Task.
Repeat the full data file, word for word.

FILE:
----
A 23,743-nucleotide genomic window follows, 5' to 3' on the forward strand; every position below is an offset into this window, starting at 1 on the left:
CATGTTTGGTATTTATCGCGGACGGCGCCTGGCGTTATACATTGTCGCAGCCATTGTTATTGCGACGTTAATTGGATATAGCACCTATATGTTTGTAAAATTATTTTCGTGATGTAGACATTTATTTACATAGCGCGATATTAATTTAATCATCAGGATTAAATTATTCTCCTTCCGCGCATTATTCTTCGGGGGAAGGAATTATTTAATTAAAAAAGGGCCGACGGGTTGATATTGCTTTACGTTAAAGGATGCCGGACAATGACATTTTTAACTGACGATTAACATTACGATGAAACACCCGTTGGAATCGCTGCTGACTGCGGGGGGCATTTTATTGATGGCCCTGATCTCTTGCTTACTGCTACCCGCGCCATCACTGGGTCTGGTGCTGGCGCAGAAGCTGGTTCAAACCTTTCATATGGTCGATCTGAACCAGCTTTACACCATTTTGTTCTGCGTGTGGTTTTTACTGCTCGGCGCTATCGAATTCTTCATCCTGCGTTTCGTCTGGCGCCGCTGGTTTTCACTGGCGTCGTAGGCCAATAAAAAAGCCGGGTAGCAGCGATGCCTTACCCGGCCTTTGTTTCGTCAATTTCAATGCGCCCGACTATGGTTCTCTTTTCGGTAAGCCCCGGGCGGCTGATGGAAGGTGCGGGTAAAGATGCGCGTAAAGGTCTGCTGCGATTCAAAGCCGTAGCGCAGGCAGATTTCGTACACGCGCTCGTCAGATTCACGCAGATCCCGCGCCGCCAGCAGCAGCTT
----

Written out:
A 23,743-nucleotide genomic window follows, 5' to 3' on the forward strand; every position below is an offset into this window, starting at 1 on the left:
CATGTTTGGTATTTATCGCGGACGGCGCCTGGCGTTATACATTGTCGCAGCCATTGTTATTGCGACGTTAATTGGATATAGCACCTATATGTTTGTAAAATTATTTTCGTGATGTAGACATTTATTTACATAGCGCGATATTAATTTAATCATCAGGATTAAATTATTCTCCTTCCGCGCATTATTCTTCGGGGGAAGGAATTATTTAATTAAAAAAGGGCCGACGGGTTGATATTGCTTTACGTTAAAGGATGCCGGACAATGACATTTTTAACTGACGATTAACATTACGATGAAACACCCGTTGGAATCGCTGCTGACTGCGGGGGGCATTTTATTGATGGCCCTGATCTCTTGCTTACTGCTACCCGCGCCATCACTGGGTCTGGTGCTGGCGCAGAAGCTGGTTCAAACCTTTCATATGGTCGATCTGAACCAGCTTTACACCATTTTGTTCTGCGTGTGGTTTTTACTGCTCGGCGCTATCGAATTCTTCATCCTGCGTTTCGTCTGGCGCCGCTGGTTTTCACTGGCGTCGTAGGCCAATAAAAAAGCCGGGTAGCAGCGATGCCTTACCCGGCCTTTGTTTCGTCAATTTCAATGCGCCCGACTATGGTTCTCTTTTCGGTAAGCCCCGGGCGGCTGATGGAAGGTGCGGGTAAAGATGCGCGTAAAGGTCTGCTGCGATTCAAAGCCGTAGCGCAGGCAGATTTCGTACACGCGCTCGTCAGATTCACGCAGATCCCGCGCCGCCAGCAGCAGCTT